Conference focuses on Autism

Suzi Starheim

Local and national leaders will be meeting tomorrow and Friday in the Student Center for the eighth annual Topics in Child Development Conference. This year’s message is The Essence of Autism: Addressing the Core Needs of Individuals with Autism.

The conference focuses on individuals with an autism spectrum disorder (ASD) and a variety of topics related to ASD.

Lisa Audet, assistant professor in the School of Speech Pathology and Audiology, is a faculty coordinator of the conference. Audet, who has been a speech pathologist for 20 years, focuses on children who have autism in their families and consults with school districts and families regarding children who have autism.

Audet has been developing research projects to explore communications aspects and educational programs for teachers of children with autism.

The conference offers a family-based evening with vendors tomorrow and an all-day conference with various speakers, including keynote speaker Barry Prizant, on Friday.

“We added the Thursday evening session because the need for families was so great,” Audet said. “We realize the need to support families is very big.”

Juanita Greenwood, executive director of adult services at the Hattie Larlham Foundation, said she is happy to be a part of this year’s conference because it is the first year the foundation has co-sponsored with the College and Graduate School of Education, Health and Human Services.

“We have a number of people that work with kids training them with competitive employment in mind,” Greenwood said.

Conference coordinator Kathlyn Brown said while she has taken part in all the Child Development Conferences, she is very glad to see Hattie Larlham co-sponsoring the event.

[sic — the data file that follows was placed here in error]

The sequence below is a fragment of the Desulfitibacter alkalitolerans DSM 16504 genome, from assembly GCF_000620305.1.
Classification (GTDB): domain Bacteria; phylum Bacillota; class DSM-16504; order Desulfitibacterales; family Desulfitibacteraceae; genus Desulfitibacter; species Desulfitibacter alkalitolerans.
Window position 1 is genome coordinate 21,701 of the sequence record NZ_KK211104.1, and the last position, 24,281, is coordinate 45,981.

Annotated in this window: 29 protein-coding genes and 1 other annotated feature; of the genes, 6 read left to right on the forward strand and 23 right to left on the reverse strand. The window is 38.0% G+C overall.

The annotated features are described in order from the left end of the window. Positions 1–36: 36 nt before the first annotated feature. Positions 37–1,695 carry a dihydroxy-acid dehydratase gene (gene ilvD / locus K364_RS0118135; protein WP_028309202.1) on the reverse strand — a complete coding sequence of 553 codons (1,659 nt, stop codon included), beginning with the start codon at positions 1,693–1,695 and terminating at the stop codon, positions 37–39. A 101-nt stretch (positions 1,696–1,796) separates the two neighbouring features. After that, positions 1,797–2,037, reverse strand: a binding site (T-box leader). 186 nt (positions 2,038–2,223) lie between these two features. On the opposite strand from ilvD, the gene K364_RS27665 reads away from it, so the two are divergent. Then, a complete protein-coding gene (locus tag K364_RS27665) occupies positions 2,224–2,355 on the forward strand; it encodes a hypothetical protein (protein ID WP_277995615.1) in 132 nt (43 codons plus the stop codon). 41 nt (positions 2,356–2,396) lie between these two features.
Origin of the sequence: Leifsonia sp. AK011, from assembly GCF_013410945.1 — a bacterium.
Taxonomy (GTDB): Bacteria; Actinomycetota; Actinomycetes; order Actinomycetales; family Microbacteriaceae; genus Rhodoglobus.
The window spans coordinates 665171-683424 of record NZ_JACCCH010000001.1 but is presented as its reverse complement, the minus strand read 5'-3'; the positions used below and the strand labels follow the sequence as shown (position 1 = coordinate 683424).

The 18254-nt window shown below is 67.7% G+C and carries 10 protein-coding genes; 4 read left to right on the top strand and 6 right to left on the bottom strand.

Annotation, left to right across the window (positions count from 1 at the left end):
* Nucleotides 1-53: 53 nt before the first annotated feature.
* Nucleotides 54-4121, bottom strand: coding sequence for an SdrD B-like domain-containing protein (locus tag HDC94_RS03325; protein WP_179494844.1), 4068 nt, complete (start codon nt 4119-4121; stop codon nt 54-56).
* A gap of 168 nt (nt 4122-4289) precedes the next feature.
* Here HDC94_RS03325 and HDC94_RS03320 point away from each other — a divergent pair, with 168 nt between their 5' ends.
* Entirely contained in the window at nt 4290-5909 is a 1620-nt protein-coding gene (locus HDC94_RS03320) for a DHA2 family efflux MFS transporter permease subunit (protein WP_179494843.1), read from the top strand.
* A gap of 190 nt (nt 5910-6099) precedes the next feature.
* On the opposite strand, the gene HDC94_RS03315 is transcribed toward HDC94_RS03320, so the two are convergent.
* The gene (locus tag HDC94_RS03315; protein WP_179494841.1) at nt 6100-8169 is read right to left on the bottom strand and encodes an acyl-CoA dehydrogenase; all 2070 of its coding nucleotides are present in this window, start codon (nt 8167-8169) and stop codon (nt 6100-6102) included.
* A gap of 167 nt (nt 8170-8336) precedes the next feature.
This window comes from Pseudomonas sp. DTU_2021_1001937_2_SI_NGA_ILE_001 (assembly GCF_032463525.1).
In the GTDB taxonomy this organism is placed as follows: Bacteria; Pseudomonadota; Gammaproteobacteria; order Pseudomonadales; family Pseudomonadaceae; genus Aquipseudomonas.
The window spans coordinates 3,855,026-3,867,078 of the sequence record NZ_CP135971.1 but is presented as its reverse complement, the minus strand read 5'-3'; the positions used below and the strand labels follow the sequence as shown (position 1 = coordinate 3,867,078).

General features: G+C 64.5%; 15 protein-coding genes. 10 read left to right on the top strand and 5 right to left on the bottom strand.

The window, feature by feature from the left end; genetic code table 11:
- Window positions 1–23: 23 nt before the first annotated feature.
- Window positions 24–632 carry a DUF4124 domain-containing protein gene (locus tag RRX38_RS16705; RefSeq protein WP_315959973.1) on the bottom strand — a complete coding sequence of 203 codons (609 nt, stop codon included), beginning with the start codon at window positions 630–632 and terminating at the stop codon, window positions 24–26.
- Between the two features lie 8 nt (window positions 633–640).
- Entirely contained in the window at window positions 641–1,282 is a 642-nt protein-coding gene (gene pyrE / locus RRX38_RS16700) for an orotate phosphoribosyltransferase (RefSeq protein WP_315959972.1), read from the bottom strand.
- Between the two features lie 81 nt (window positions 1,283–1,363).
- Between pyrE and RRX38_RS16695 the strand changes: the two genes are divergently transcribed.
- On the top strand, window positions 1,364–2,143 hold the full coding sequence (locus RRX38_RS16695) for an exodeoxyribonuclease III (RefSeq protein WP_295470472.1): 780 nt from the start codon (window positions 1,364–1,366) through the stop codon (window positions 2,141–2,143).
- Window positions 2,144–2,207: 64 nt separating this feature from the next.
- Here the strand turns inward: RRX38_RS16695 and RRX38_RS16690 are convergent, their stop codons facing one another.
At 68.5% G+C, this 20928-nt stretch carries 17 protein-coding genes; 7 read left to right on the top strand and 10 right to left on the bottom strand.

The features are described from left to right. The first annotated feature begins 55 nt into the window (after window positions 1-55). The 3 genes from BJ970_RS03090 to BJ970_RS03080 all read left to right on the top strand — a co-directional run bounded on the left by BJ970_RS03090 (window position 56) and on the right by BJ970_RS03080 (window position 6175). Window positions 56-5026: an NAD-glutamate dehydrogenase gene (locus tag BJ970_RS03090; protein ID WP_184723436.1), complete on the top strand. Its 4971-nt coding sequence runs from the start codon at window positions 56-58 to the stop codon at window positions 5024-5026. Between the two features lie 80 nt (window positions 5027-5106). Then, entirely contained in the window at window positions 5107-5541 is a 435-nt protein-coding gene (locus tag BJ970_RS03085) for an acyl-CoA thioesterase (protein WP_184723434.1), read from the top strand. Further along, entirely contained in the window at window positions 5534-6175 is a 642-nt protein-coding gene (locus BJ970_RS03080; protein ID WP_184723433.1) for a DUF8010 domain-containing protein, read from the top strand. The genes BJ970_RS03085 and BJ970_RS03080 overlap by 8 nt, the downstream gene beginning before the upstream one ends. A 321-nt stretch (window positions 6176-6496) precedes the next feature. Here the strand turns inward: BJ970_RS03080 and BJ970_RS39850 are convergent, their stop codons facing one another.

“We are very excited to be co-sponsored,” Brown said. “They (the Hattie Larlham Foundation) are a unique and very specific organization for children with autism.”

The Hattie Larlham Foundation is a non-profit organization that provides care to adults and children with developmental disabilities. Brown said she is glad to have their expertise on hand.

“When I look at these parents, I see such a need and such a desire for more information,” Brown said. “This is a great opportunity for them to be exposed to so many experts.”

Audet agreed that since there is such a wealth of information, parents can sometimes feel lost.

• When: Tomorrow and Friday

• Thursday evening session is $10 per person and runs from 6:30 to 8:30 p.m.

• Friday’s all-day conference is $25 for students and $90 for professionals and runs from 8 a.m. to 4 p.m.

• For a complete conference schedule or to register go to or call 330-672-3100 or 800-672-5782.

“People are presented with so much information on different forms of intervention and families and practitioners can feel lost,” Audet said. “It’s overwhelming for both families and professionals.”

Audet said she hopes the conference will help families and practitioners to better understand the core features of autism, so when having to make decisions about intervention they can look at how it fits into the needs of each individual.

Brown said while some of the sessions are advanced, the conference is a great place for families and professionals to get more information on autism.

“Parents so yearn for information on how to work with autistic individuals and I think a lot of frustration for people is that they feel alone and don’t know where to turn,” Brown said. “It’s great for parents and different families to network.”

Contact news correspondent Suzi Starheim at [email protected].